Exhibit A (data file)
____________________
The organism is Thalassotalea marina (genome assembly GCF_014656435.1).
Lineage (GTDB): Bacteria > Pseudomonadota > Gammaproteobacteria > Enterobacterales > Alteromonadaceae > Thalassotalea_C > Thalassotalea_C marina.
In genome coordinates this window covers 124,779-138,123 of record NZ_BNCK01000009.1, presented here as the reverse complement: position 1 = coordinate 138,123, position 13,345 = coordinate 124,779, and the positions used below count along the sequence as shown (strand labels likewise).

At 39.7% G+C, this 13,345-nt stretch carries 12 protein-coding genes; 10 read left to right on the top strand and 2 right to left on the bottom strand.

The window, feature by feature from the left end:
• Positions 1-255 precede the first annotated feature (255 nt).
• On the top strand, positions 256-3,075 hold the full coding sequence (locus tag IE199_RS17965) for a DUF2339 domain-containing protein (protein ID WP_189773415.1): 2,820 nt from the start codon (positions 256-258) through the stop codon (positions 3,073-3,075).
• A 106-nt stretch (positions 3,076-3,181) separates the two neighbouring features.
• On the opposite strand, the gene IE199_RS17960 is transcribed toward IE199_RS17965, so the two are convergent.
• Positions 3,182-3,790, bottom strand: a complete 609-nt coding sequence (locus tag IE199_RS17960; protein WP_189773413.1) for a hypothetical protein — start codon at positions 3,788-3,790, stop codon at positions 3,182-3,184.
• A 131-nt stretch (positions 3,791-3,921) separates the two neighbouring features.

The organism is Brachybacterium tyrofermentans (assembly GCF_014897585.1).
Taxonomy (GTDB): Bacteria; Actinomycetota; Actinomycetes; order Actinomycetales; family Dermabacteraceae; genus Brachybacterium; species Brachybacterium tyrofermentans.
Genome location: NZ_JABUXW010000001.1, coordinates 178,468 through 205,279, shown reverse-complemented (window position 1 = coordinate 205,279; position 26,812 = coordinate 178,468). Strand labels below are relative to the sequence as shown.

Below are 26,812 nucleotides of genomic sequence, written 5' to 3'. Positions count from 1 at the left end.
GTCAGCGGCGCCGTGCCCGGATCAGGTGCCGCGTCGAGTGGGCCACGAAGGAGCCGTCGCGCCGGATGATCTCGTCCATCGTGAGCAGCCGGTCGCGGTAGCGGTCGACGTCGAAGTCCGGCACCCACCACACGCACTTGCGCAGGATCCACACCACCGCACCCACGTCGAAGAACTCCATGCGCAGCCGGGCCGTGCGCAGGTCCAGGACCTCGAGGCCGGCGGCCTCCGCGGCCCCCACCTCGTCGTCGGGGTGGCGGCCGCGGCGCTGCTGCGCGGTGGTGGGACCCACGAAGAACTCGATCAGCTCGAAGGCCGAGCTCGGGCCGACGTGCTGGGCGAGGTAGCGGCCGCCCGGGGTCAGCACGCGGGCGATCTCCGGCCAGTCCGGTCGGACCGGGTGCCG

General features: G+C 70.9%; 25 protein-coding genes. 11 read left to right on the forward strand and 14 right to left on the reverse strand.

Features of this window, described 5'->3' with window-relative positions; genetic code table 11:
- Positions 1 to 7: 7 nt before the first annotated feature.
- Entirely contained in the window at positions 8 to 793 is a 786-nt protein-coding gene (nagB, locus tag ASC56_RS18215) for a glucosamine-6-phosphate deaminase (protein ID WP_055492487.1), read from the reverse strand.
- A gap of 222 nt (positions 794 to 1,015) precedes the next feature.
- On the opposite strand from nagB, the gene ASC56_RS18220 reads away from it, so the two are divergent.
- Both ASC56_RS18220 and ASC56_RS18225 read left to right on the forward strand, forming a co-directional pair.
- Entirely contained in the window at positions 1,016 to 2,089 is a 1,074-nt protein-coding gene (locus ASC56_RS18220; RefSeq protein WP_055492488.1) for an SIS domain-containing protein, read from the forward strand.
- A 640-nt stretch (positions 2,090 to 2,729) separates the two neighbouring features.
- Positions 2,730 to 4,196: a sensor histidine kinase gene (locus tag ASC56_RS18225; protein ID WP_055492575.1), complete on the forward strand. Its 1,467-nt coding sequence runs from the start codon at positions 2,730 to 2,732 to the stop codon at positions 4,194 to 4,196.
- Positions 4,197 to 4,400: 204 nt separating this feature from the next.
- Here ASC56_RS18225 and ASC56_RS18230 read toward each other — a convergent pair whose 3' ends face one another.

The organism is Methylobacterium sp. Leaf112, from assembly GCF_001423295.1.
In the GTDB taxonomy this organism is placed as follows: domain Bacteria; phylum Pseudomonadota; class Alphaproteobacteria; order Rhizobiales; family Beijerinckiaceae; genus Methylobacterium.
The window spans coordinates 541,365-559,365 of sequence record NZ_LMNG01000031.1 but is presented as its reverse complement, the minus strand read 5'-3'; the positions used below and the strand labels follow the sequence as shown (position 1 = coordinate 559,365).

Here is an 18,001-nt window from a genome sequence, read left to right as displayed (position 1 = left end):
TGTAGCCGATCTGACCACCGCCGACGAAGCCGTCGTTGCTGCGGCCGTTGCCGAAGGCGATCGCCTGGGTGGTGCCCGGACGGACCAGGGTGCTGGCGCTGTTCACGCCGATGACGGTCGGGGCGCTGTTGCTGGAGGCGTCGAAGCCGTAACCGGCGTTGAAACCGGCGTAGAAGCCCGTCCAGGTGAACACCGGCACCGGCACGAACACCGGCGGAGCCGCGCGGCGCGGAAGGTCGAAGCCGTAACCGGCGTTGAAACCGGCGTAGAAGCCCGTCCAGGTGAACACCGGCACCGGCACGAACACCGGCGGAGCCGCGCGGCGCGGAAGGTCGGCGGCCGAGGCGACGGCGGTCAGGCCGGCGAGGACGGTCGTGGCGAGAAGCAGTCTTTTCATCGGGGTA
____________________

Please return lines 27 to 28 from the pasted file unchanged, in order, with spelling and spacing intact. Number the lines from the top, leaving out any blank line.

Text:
- Positions 4,197 to 4,400: 204 nt separating this feature from the next.
- Here ASC56_RS18225 and ASC56_RS18230 read toward each other — a convergent pair whose 3' ends face one another.